It's a dense cake.  On the Instagram post, someone commented that it is the perfect marriage of marzipan and meringue.  (It IS!)  It gets better the next day or even the day after that.  A friend drizzled a piece with blackberry honey...and holy crap...it was good.  You can pair it with whipped cream and berries as they do in 'Milk Street.'  It would probably be awesome with vanilla bean ice cream.  But, truthfully, I prefer it in it's simplicity.  Just give me a good cup of coffee to accompany a slice.

The recipe in 'Milk Street' uses 1/4 tsp almond extract and 1/4 tsp vanilla extract and no zest.  After reading the article, I did a little Googling to learn more about the cake and decided I wanted to try adding citrus as it's a more traditional way of baking it.  Either way, you'll love it.


Galician Almond Cake (Tarta de Santiago)
adapted from the recipe on Milk Street's site
makes one 9-inch layer cake

1 cup white sugar
3 large eggs
3 large egg whites
1/2 tsp salt
1/2 tsp almond extract
2 1/2 cups blanched almond flour (not almond meal)
zest of one medium lemon
zest of one medium orange
3 tbsp turbinado sugar
1/3 cup sliced almonds

Pre-heat oven to 350 degrees.  Line a 9-inch cake pan with a circle of parchment and butter the sides.  In a mixing bowl, add the white sugar, eggs, egg whites, almond extract, salt, and citrus zests (roughly 2 tbsp altogether).  Whisk until well-mixed.  Add almond flour and mix until incorporated.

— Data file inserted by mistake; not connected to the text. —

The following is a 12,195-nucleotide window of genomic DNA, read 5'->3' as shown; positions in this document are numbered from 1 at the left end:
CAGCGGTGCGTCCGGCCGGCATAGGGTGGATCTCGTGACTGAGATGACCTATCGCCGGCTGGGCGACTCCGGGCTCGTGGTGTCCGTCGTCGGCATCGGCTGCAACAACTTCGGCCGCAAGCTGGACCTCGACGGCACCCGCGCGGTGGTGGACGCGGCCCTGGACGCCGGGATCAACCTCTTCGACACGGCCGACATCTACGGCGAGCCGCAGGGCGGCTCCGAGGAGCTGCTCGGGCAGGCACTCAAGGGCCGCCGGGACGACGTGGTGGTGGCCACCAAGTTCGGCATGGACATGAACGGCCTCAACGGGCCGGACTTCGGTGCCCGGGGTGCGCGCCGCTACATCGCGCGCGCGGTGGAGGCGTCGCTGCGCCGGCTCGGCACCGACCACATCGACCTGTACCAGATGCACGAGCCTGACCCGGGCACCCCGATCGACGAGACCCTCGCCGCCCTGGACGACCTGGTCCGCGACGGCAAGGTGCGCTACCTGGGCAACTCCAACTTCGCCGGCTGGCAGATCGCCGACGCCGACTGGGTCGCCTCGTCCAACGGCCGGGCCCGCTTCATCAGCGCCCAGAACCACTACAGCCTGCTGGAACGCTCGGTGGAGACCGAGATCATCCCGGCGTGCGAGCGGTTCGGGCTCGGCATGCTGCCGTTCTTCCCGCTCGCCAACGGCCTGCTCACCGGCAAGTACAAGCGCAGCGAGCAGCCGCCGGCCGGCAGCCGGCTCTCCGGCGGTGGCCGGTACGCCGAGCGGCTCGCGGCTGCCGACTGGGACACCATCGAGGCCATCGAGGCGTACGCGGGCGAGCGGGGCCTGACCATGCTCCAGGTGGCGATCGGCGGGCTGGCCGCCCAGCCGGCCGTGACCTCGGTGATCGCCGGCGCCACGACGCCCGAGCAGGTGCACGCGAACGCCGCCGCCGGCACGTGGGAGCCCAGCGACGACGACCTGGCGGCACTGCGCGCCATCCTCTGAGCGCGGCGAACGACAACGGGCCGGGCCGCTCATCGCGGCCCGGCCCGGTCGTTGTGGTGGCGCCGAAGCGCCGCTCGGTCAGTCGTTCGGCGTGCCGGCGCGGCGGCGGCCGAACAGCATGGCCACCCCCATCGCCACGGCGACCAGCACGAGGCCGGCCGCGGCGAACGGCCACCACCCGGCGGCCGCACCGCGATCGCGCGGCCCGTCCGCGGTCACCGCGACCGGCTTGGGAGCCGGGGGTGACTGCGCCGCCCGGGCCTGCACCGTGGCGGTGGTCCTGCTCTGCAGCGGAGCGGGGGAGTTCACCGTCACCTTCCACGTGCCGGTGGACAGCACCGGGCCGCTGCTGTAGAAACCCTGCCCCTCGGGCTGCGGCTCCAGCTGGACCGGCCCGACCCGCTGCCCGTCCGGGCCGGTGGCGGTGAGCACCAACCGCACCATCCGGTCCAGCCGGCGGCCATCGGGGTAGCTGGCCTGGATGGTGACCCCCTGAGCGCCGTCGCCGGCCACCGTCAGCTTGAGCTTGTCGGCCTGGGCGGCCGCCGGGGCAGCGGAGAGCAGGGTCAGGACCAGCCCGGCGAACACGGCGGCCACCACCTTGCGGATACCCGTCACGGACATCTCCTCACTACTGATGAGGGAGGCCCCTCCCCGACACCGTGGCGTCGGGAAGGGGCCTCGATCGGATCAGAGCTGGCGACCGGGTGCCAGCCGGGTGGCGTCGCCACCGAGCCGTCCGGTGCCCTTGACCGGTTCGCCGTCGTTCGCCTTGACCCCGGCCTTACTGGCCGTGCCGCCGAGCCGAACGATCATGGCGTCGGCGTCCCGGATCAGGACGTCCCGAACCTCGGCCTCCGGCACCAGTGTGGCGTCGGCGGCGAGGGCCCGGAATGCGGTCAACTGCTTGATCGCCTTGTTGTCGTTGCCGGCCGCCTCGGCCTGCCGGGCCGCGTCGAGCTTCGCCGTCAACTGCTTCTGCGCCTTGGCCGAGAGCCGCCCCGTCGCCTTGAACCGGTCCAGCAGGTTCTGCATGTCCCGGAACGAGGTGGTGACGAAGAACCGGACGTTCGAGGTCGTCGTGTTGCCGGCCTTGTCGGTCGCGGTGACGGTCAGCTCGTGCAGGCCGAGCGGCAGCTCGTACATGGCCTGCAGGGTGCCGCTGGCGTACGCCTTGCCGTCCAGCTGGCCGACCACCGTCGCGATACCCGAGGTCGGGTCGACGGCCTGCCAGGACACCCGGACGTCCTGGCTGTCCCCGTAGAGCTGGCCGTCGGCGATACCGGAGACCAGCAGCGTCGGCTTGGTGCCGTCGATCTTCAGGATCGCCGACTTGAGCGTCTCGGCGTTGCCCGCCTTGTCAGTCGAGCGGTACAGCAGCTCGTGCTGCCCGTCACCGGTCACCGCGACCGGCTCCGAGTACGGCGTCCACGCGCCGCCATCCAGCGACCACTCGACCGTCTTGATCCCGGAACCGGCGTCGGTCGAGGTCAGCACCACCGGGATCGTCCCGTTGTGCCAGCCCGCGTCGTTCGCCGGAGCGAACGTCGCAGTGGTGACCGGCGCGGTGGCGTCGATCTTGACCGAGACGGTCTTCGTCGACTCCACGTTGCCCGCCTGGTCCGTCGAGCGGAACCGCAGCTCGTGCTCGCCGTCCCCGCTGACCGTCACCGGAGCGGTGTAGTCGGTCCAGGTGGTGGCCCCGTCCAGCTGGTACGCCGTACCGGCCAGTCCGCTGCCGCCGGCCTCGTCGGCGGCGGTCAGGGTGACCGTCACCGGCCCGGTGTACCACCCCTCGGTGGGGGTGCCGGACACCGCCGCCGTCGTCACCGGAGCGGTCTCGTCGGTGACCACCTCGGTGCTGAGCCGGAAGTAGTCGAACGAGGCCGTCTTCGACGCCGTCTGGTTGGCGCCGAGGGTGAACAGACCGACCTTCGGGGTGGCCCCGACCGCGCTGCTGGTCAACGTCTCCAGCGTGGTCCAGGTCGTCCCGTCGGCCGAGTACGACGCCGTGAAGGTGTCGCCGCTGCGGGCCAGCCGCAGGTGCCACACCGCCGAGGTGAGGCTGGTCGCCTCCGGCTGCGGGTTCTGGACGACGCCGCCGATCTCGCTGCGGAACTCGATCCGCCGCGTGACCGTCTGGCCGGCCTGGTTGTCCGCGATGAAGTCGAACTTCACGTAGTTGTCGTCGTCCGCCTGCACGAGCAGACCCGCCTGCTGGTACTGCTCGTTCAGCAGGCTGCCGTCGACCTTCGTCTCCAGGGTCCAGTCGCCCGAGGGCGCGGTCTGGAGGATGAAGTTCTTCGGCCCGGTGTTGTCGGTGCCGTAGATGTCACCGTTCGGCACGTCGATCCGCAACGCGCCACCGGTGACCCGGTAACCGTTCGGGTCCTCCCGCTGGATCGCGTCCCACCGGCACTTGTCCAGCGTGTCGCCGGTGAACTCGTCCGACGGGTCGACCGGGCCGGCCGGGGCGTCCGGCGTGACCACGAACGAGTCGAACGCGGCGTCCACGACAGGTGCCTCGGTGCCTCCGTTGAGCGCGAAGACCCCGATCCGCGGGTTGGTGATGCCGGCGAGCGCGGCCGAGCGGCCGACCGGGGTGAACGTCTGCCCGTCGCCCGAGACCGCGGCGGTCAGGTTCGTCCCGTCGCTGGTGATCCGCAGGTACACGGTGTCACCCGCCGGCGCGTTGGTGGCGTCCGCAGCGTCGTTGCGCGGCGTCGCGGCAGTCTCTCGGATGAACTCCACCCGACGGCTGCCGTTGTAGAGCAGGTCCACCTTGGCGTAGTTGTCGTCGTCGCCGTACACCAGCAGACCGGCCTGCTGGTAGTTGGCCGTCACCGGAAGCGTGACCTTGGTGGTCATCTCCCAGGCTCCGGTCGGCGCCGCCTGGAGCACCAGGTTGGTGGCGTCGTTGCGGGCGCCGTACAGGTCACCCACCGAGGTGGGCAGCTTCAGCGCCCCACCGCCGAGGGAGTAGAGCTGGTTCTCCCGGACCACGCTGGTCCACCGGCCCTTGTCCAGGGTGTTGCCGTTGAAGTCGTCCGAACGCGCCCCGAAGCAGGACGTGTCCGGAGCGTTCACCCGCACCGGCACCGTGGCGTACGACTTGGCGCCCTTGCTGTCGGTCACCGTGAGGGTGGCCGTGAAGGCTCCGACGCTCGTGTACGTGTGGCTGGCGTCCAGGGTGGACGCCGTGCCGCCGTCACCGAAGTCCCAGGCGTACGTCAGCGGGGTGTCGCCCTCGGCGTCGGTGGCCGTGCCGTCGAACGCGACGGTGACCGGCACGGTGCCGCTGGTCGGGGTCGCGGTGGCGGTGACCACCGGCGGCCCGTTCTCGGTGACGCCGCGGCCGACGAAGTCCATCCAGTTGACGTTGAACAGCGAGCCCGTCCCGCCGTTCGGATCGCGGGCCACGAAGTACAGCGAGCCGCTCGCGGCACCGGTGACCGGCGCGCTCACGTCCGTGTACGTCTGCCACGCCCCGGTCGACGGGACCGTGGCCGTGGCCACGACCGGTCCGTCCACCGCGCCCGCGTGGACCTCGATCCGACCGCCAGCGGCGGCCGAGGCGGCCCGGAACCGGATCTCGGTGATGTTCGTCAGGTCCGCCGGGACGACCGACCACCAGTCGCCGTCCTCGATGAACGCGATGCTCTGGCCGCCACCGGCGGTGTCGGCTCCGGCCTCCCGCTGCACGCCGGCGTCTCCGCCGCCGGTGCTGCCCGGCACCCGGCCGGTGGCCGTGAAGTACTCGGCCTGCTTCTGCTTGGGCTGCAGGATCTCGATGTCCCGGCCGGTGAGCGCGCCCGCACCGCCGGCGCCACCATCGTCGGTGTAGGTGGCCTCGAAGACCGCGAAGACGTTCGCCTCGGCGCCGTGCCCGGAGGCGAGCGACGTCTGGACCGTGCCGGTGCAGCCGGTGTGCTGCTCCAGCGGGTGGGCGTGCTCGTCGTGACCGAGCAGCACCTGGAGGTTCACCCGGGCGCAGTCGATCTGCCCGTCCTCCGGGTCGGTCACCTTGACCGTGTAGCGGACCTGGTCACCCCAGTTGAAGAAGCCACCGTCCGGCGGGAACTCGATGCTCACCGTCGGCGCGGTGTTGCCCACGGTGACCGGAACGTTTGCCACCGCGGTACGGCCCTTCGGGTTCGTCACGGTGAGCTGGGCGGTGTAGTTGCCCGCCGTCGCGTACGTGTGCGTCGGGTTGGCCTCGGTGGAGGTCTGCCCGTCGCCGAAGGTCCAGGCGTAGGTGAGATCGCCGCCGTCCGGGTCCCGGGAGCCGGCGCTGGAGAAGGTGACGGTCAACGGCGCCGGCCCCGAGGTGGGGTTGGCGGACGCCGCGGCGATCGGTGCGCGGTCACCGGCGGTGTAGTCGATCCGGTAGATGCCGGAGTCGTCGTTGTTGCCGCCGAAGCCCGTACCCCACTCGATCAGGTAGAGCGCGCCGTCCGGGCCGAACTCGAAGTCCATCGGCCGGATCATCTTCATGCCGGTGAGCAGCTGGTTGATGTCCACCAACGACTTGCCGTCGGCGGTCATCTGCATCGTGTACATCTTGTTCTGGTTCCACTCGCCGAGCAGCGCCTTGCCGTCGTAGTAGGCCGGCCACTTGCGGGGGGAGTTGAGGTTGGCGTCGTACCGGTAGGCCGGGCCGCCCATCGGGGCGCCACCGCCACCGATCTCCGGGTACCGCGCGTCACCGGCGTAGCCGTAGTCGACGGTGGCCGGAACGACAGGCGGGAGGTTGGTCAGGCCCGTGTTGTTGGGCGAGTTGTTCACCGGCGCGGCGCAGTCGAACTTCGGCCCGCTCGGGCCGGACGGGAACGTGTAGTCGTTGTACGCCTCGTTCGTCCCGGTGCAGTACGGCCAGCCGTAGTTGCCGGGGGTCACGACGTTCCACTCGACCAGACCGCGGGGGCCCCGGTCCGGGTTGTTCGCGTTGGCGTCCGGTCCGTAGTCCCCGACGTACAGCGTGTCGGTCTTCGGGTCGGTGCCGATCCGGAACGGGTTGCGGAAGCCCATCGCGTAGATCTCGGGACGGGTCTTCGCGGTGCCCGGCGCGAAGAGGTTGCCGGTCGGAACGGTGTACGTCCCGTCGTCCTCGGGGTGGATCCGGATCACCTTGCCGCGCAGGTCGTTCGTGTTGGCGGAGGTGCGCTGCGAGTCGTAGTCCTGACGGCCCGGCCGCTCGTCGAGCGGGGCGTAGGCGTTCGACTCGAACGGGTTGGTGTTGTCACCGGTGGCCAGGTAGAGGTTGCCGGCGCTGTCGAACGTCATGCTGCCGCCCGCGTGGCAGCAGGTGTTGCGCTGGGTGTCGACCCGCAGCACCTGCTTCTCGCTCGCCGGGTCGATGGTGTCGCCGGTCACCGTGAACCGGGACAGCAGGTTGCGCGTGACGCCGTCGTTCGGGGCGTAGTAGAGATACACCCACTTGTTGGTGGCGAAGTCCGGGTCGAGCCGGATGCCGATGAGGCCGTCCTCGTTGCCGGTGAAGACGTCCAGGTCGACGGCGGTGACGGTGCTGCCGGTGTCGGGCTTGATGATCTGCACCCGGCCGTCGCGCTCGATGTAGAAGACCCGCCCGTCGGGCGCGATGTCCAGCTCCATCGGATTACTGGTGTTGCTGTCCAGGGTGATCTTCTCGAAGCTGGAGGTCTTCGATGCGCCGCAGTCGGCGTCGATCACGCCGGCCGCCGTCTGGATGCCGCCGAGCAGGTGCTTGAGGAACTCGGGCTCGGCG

Pour batter into lined cake pan.  Sprinkle top with almonds and turbinado sugar.  Try to alternate, so sugar will caramelize on top of cake and on almonds.  Bake 50-55 minutes, until top browns.  Cake should feel firm when tested with a slight press of finger.  Remove from oven and allow to cool for 10-15 minutes.  Run a knife along inner edge of cake before turning out onto plate.  Then invert on second plate.







Wednesday, March 14, 2018

Leprechauns and Sunshine

Going on the premise that everyone is a little bit Irish on St. Patrick's Day, I thought some playing around with the bottle of Jameson Caskmates Irish whiskey would prepare me for celebrating on the 17th.  Having been aged in craft beer barrels, the Caskmates Stout edition has notes of cocoa, coffee, and butterscotch.

With Winter being the height of citrus season, I tend to have more than a fair share of oranges in the fruit bowl.   Orange and chocolate pair well, and with the chocolate bitters in the pantry, tools for a concoction were right at my fingertips.  This Saturday, don a little green, make some colcannon, and whip up this easy cocktail that I've dubbed...the Sunkissed Leprechaun.  A little Irish mixed with a dose of sunshine.

The Sunkissed Leprechaun
Makes 1 drink

1 oz Jameson Irish Whiskey (Stout Caskmates used)
2-3 oz orange juice
3 dashes chocolate bitters
orange slice for garnish, optional 
ice

On the three occasions when I made this drink, I did not use a cocktail shaker.  You absolutely could, if you wanted to.  I mixed the whiskey and bitters together in a glass, added the orange juice, mixed again, and added an ice cube or two.  If you use a shaker, mix all ingredients in shaker with ice, strain into glass and enjoy.